Green Tea

Green tea (Camellia sinensis) compounds increase both phase 1 and phase 2 enzyme activities.44 Research shows that green tea may have liver protective properties.45 46 47 48 In addition, green tea has been shown to block chromosomal (DNA) damage from chemicals in cigarette smoke.49 Perhaps not surprisingly, green tea polyphenols are associated with a reduced risk of certain cancers in humans.50 Other research has also shown an anticancer effect from these polyphenols51, including an inhibition of metastasis in skin cancer cells.52

Calcium D-glucarate

Another phase 2 pathway is the glucuronidation pathway. In this pathway, glucuronic acid is attached to certain toxins as well as hormones such as estrogen to facilitate their removal by excreting them via bile into the intestinal tract.

The problem is that beta-glucuronidase, a bacterial enzyme found in the intestines, can break the bond that attaches the glucuronic acid to the toxin. Now the toxin can be reabsorbed back into the bloodstream, thereby contributing to the total toxic load on the liver; not a good thing. There is, however, a way to inhibit beta- glucuronidase from breaking the bond in the first instance. It involves D-glucarate, or calcium D- glucarate.

D-glucaric acid is a natural substance found in many fruits and vegetables such as apples, grapefruit, broccoli, and Brussels sprouts. Calcium D-glucarate is the calcium salt of D- glucaric acid typically used in dietary supplements. Calcium D-glucarate has been shown to inhibit beta-glucuronidase.53 As a matter of fact according to data released from the University of Texas M.D. Anderson Cancer Center, Calcium D-glucarate inhibited beta- glucuronidase by 57% in the blood, 44% in the liver, 39% in the intestines, and 37% in the lungs.54 Such an inhibition of beta- glucuronidase may do much to protect the action of the glucuronidation pathway.


In traditional Chinese medicine, Schizandra (Schizandra chinensis) is mainly used to treat cough and wheezing, spontaneous sweating, nocturnal emission, chronic diarrhea, insomnia and forgetfulness.55 In Russia, it is regarded as an adaptogen.56 Research indicates that Schizandra can improve work performance, build strength, reduce fatigue, and increase endurance57 58; all consistent with the effects of an adaptogen.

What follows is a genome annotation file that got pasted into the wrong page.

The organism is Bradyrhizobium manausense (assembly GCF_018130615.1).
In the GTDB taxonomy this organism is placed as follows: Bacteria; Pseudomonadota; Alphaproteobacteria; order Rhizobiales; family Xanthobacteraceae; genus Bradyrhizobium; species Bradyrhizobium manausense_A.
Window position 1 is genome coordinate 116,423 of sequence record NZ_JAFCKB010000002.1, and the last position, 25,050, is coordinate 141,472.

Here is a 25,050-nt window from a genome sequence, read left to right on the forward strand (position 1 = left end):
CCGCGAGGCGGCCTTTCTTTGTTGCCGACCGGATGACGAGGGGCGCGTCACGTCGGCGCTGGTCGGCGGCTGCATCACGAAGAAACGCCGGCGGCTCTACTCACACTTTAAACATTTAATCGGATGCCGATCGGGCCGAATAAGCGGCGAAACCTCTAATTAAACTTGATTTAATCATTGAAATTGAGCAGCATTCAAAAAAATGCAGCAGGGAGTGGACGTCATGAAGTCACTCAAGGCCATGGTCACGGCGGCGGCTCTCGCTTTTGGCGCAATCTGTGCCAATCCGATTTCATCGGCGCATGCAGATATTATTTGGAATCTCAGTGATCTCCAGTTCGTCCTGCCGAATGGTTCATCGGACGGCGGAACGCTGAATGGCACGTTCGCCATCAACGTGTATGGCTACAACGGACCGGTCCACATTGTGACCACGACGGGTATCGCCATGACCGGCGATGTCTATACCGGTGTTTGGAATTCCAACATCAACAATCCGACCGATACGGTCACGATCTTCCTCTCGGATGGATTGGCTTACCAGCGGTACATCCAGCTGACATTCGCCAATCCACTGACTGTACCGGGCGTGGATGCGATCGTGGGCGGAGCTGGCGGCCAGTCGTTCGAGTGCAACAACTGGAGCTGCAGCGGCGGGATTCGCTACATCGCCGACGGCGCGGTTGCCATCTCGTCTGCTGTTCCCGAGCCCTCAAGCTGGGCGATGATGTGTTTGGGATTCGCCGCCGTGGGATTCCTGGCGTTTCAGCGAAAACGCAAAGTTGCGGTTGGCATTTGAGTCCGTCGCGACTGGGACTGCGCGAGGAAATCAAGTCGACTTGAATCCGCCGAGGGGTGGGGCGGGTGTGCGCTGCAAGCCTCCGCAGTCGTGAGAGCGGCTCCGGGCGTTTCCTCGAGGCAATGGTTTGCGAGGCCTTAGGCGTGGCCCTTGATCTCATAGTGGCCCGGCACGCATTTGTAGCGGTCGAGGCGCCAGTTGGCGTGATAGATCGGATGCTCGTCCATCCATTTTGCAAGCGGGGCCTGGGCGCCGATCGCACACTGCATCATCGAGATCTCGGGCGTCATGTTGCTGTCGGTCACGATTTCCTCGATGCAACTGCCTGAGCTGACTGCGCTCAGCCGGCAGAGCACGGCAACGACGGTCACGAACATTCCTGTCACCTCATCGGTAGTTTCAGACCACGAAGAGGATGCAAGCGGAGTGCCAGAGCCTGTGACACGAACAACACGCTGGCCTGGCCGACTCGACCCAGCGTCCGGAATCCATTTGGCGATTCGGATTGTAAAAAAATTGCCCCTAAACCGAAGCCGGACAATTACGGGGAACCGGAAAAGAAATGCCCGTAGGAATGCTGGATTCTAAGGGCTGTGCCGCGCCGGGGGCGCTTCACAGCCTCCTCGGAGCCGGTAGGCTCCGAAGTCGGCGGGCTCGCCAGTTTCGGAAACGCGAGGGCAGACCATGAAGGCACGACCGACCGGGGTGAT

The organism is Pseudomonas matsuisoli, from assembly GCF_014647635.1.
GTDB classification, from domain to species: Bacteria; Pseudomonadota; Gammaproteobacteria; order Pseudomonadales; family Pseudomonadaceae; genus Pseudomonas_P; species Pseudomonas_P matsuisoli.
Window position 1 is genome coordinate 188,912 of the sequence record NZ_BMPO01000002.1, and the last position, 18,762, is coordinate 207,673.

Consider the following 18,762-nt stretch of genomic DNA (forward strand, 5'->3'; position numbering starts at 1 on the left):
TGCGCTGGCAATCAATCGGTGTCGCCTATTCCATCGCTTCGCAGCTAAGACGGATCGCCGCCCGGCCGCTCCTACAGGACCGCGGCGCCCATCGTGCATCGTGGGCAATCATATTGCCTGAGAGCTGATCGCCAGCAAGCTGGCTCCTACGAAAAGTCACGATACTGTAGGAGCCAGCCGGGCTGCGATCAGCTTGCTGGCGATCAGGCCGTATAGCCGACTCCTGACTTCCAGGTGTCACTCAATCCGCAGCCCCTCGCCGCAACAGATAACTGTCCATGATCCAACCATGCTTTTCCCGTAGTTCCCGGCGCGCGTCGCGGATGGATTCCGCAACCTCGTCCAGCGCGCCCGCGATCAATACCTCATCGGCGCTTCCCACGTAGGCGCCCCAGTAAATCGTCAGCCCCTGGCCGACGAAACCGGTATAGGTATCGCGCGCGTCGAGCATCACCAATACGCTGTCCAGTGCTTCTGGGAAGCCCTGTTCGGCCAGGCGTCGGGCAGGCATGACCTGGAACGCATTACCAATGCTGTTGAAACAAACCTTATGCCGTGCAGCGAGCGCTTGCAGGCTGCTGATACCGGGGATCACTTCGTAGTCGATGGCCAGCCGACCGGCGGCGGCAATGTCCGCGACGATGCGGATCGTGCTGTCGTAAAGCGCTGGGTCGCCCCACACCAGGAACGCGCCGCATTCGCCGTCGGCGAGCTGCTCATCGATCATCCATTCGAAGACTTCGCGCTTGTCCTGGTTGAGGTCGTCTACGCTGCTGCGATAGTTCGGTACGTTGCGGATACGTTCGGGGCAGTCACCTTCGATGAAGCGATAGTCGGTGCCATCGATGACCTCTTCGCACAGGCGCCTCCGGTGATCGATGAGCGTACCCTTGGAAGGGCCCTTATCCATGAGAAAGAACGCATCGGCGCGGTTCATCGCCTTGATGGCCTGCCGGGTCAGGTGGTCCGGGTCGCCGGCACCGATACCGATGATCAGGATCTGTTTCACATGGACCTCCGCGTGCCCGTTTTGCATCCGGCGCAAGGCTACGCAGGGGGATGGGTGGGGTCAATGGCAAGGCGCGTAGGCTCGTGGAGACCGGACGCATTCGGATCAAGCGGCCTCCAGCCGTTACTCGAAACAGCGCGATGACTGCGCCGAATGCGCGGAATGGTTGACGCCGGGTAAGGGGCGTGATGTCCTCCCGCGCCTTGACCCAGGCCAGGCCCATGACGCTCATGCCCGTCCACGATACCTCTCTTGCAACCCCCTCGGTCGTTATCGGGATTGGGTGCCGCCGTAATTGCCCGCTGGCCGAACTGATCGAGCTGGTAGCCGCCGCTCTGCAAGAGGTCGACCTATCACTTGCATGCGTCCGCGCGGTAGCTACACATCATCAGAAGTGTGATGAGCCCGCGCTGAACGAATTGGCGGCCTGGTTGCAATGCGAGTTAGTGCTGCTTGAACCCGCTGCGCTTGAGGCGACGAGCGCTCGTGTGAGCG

Schizandra also appears to have significant value for the liver. For example, it appears that the lignans in Schizandra protect the liver by activating the enzymes in liver cells that produce the antioxidant glutathione,59 so this herb is beneficial for phase 2 detoxification reactions. Furthermore, in-vitro (i.e., test tube) studies have shown that constituents of Schizandra decrease the mutagenicity of mutagenic toxin benzo(a)pyrene (BaP).60 Schizandra also induces phase 1 detoxification enzymes61, yet has not been shown to cause any drug interactions. Schizandra’s Studies from China indicate that Schizandra helped patients with chronic viral hepatitis.62 63


Garlic appears to induce both phase 1 and phase 2 enzymes.64 65 In addition, aged garlic extract may increase the glutathione level and glutathione related enzymes which aid in detoxifying the body.66 67 68 69 Research has also suggested that garlic extract may help to protect the body from heavy metal poisoning.70 When garlic extract was combined with red blood cells it prevented lead, mercury and aluminum from destroying them. Without the garlic extract, these heavy metals ruptured the red blood cells.


Rosemary contains carnosol, an antioxidant that inhibits bioactivation of BaP and induces glutathione-S-transferase (a detoxification enzyme) and other important phase 2 enzymes.71 72 In a study73 where mice were given Rosemary, the researchers concluded that liver activities of phase 2 liver enzymes were significantly increased, and that the results indicated that components of rosemary extract have the potential to protect the liver and stomach from carcinogenic or toxic agents.

Bladderwrack extract

Bladderwrack (Fucus vesiculosus) is a type of brown algae that grows on the northern coasts of the Atlantic, Pacific and Baltic. In research74, Bladderwrack has been shown to consume and metabolize toxic polycyclic aromatic hydrocarbons, particularly BaP. Likewise, Bladderwrack has been shown to absorb certain heavy metals such as tin.75 Finally, an antibacterial compound has been isolated from Bladderwrack, and is effective against various Gram-positive and Gram-negative bacteria.